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Danville has an airport _ for 2 weekends, it’s also a stage

October 6, 2018

DANVILLE, Ky. (AP) — The flight has been canceled.

Jim, Steve and their recently hired assistant, Zoe, are having to deal with an airline representative to arrange transportation and lodging, since the next available flight to their destination isn’t until 0-dark-hundred the next morning.

But this is actually an airport where this sort of thing never happens.

Stuart Powell Field, the Danville-Boyle County Airport is not a commercial hub with airlines, connections, delays and all the things that make air travel a ... ahem ... joy. It’s a small-yet-busy airport that deals primarily in small planes, general aviation and business travel with 56 planes based there and about 30,00 operations (take offs and landings) a year. In addition, it offers flight training and special aviation events.

For the next two weekends, it will also be a theater, hosting the Scarlet Cup Theatre’s production of playwright John Godber’s “Departures,” a comedy about business people dealing with all the joys of commercial air travel and the strains it puts on their lives and relationships.

For Scarlet Cup Theatre, doing a play set in an airport at an airport comes naturally.

“Our patrons don’t ask what the next play is, they ask where it is,” board president Elizabeth Orndorff says.

The theater company was founded three years ago as a site-specific theater, meaning it tries to present plays in locations relevant to the story. So it has presented parent-teacher drama “Gidion’s Knot” at Danville High School, the monk play “Aidan’s Gift” at Danville’s Third Street Methodist Church, and the death’s door drama “Mare Rider” at the hospital-like environment of the Kentucky School for the Deaf.

Even before launching, Danville was already a town with a high number of theaters per capita with Pioneer Playhouse, West. T. Hill Community Theatre, and Centre College theater. Orndorff says the company sought to find its own niche, which was informed by its founders’ desires.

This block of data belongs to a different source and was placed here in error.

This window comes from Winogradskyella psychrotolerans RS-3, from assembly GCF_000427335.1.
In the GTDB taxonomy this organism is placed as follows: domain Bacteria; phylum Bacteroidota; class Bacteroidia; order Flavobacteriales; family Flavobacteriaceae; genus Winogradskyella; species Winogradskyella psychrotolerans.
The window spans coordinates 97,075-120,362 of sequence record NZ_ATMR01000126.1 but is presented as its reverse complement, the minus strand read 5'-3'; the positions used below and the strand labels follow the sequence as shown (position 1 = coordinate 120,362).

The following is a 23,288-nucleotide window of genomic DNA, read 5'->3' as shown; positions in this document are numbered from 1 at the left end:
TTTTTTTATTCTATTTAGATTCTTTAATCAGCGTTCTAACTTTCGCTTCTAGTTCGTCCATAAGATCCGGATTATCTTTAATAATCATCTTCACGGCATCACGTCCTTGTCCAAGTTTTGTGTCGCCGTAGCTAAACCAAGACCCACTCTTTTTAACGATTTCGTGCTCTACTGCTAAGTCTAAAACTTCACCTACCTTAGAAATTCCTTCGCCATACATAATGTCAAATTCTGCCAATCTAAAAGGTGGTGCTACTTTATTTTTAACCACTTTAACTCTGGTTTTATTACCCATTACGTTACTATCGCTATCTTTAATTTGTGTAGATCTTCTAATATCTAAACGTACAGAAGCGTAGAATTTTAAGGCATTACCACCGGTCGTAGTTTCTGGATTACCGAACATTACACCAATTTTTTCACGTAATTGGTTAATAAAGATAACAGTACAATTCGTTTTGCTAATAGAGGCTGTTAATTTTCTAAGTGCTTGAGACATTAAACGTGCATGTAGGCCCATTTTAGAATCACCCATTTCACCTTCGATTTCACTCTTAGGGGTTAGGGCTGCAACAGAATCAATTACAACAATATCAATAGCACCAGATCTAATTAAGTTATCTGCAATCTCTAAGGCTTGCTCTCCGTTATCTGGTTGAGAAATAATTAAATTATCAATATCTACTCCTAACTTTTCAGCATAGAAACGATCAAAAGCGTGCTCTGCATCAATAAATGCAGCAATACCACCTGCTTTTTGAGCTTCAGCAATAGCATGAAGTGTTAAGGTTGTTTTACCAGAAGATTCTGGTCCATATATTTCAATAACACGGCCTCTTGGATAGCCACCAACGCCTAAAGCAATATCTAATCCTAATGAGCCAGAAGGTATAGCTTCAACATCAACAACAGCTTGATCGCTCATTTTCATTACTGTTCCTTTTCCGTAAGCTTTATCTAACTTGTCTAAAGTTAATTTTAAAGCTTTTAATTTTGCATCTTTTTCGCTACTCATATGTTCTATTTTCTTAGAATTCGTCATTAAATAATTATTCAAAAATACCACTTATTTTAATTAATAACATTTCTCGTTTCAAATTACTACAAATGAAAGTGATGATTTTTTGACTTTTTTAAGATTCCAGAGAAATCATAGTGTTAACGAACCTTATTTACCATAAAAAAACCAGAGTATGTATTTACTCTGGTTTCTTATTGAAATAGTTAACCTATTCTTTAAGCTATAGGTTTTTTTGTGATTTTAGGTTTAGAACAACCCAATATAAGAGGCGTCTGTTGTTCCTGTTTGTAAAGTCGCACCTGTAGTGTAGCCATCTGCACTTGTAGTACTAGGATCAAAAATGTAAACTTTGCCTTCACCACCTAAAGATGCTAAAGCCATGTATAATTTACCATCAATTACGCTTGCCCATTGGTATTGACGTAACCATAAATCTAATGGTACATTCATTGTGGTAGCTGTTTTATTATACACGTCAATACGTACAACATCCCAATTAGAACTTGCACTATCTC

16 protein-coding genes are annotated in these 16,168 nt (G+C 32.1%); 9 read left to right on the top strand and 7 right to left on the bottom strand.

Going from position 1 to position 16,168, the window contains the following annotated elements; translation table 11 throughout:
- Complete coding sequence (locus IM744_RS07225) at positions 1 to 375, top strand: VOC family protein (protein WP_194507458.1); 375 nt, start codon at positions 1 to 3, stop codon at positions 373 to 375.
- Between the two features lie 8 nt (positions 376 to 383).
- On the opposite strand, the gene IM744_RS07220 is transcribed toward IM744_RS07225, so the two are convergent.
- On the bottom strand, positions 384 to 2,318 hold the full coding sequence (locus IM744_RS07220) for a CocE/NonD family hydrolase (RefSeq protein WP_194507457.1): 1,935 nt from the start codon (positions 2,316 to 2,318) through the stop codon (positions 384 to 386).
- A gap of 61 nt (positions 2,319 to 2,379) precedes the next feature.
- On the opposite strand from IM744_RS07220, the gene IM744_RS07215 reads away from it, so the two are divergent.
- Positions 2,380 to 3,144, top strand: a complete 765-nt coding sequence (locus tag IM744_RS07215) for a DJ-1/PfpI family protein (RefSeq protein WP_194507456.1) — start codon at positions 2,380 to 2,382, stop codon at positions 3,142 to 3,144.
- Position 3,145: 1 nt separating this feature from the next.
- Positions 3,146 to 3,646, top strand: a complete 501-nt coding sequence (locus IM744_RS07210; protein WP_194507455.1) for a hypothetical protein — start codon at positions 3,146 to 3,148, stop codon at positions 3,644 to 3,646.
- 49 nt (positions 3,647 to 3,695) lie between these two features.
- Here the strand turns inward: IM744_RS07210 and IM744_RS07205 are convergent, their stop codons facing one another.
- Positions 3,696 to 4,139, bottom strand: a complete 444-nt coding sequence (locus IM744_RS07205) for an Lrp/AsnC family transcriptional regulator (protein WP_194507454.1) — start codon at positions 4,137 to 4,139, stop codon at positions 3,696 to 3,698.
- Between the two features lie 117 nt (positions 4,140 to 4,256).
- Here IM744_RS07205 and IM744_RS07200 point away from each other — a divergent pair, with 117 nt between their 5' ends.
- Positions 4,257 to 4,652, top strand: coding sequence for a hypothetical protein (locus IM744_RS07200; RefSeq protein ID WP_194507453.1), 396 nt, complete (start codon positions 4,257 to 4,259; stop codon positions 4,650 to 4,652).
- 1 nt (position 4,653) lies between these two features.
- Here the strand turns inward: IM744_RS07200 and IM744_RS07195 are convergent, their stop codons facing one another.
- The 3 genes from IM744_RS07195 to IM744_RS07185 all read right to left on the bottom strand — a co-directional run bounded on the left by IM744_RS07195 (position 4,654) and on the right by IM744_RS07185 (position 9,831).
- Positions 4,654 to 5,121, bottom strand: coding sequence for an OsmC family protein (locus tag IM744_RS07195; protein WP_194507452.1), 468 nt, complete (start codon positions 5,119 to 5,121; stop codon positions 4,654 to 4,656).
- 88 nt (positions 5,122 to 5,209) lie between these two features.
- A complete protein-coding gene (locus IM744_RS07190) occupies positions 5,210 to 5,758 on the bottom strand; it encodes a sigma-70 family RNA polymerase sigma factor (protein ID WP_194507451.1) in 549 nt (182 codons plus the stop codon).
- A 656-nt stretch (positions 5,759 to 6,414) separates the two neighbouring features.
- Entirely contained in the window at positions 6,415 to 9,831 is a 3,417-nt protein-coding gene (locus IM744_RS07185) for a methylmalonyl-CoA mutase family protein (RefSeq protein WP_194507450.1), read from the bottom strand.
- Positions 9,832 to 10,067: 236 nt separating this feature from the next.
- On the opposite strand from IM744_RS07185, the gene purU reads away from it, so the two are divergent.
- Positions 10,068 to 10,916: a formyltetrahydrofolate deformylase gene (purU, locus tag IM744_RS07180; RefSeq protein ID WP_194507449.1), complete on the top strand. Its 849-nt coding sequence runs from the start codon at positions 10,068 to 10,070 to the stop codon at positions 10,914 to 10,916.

“We thought it would be fun to do plays that nobody else was doing,” she says. “We wanted to see contemporary plays, cutting-edge plays, dramas, international plays. So we said, ‘Why don’t we start our own theater?’

“Good idea, but we don’t want the financial burden of owning a theater. Why don’t we do a site-specific theater where every play is at a different place.”

Another one of the theater’s board members is retired Centre College drama professor Anthony Haigh, who makes annual trips to England and has gotten to know Godber, one of the most popular playwrights in Britain. When Haigh came back last time with Godber’s “Departures,” Orndorff said there was only one answer.

“We have to do it at the airport,” she said.

The airport ... or its board, at least ... couldn’t agree more.

“We consider it to be the most important mile of asphalt in the county,” Stuart Powell Field board president Rob Caldwell says. “But a lot of people don’t know we’re out here.”

The play gives the airport a chance to get more people into the facility who aren’t catching or arriving on flights.

The airport also serves as the launch site for the annual balloon race during Danville’s Great American Brass Band Festival.

“Even among the people in the theater who’ve been out here practicing, we’ve heard people say, ‘We didn’t realize this place was so busy,’” Caldwell says.

All of the action will take place in the airport’s lounge, as the play is set in lounges around Europe and the United States. For the show, a simple set of stage lights has been brought in, and there will be seating for between 40 and 50, for each of the eight performances.

“Working on something so intimate really allows the acting to come forth and the audience to be very attached to the work,” says New York-based actor Fannie Lemasters, who worked at Pioneer Playhouse this summer and stuck around for “Departures.”

In addition to the play, patrons are likely to see airport activity as planes arrive into the evening, often with business people coming back from meetings and the like. In fact, the company was asked to move its regular Sunday afternoon matinee to the evening because Sunday is one of the airport’s busiest days.

“We really like this balance of finding the right play and the right location,” Haigh says. “And the audience is excited by that. Some people are intimidated by the notion of theater, where you dress up and go to this special place that’s all dark, and velvet seats. But to go to a church or KSD or a high school classroom, or even an airport, they’re comfortable with that.

“And our audience is very vocal: ‘Where are you going next?’”

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Information from: Lexington Herald-Leader, http://www.kentucky.com

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